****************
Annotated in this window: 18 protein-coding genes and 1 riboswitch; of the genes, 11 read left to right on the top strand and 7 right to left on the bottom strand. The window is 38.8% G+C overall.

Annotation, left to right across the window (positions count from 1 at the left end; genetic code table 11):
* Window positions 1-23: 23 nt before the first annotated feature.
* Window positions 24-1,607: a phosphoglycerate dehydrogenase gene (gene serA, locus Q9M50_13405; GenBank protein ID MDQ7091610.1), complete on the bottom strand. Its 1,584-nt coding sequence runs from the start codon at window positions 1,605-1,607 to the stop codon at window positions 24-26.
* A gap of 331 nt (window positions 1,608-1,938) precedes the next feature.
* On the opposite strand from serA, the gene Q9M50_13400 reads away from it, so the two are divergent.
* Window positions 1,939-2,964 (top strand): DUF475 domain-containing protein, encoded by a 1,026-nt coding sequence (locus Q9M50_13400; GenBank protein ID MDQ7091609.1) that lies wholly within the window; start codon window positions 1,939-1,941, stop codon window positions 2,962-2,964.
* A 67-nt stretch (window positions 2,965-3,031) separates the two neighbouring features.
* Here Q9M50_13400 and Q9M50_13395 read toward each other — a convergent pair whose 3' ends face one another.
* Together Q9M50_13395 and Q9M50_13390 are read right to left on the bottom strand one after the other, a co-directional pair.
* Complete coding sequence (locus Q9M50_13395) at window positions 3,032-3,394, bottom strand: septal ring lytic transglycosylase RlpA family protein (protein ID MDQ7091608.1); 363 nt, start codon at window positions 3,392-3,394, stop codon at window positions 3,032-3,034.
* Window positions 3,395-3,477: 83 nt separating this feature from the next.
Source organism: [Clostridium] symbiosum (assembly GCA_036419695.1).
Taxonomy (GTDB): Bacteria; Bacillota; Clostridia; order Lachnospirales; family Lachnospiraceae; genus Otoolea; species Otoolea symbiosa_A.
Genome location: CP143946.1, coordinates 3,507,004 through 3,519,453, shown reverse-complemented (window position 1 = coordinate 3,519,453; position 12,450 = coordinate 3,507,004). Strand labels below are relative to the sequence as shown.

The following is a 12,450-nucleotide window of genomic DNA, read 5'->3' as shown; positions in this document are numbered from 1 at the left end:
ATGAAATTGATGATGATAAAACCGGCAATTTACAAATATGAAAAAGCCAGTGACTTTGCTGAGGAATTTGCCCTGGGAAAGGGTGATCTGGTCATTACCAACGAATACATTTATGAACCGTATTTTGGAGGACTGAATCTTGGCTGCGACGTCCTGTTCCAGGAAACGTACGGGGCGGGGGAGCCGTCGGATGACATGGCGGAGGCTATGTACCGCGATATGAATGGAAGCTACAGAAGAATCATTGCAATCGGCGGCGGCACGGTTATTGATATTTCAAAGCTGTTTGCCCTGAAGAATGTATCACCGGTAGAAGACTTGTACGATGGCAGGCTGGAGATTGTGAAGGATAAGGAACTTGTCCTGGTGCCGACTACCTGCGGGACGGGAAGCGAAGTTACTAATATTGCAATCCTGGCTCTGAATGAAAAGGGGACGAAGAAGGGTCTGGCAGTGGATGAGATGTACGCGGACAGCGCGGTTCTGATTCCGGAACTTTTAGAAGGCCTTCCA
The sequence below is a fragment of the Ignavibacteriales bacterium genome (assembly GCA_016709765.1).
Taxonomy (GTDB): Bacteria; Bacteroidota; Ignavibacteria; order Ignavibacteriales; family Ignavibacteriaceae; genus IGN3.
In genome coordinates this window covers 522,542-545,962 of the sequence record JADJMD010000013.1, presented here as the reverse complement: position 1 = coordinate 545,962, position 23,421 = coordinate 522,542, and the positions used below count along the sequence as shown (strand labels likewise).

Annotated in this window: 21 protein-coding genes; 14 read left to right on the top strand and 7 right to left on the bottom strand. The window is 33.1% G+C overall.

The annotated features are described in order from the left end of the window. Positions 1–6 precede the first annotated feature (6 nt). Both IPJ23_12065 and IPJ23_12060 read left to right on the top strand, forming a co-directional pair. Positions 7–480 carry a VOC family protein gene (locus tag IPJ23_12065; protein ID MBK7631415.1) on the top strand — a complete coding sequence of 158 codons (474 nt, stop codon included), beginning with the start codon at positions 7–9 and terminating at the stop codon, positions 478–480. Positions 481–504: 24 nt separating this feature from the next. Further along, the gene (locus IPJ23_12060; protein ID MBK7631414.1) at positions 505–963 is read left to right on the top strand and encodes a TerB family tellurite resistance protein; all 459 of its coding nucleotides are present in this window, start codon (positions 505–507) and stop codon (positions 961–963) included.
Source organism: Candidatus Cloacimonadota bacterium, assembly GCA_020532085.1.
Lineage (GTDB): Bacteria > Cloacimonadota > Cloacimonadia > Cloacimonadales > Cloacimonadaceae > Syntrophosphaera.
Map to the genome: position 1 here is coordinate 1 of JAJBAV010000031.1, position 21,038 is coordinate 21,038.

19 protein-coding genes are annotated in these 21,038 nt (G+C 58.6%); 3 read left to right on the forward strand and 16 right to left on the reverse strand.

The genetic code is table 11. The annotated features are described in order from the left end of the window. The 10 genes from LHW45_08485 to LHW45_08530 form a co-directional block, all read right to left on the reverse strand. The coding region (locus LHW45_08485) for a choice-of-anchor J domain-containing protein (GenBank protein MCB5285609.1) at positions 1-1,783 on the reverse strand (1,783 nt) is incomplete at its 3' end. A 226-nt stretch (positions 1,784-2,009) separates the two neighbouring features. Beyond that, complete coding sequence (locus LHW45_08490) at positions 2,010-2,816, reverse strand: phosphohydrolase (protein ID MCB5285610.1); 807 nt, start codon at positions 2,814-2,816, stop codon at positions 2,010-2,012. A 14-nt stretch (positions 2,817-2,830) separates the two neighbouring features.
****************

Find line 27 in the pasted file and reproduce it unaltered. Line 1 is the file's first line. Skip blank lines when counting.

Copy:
The genetic code is table 11. The annotated features are described in order from the left end of the window. The 10 genes from LHW45_08485 to LHW45_08530 form a co-directional block, all read right to left on the reverse strand. The coding region (locus LHW45_08485) for a choice-of-anchor J domain-containing protein (GenBank protein MCB5285609.1) at positions 1-1,783 on the reverse strand (1,783 nt) is incomplete at its 3' end. A 226-nt stretch (positions 1,784-2,009) separates the two neighbouring features. Beyond that, complete coding sequence (locus LHW45_08490) at positions 2,010-2,816, reverse strand: phosphohydrolase (protein ID MCB5285610.1); 807 nt, start codon at positions 2,814-2,816, stop codon at positions 2,010-2,012. A 14-nt stretch (positions 2,817-2,830) separates the two neighbouring features.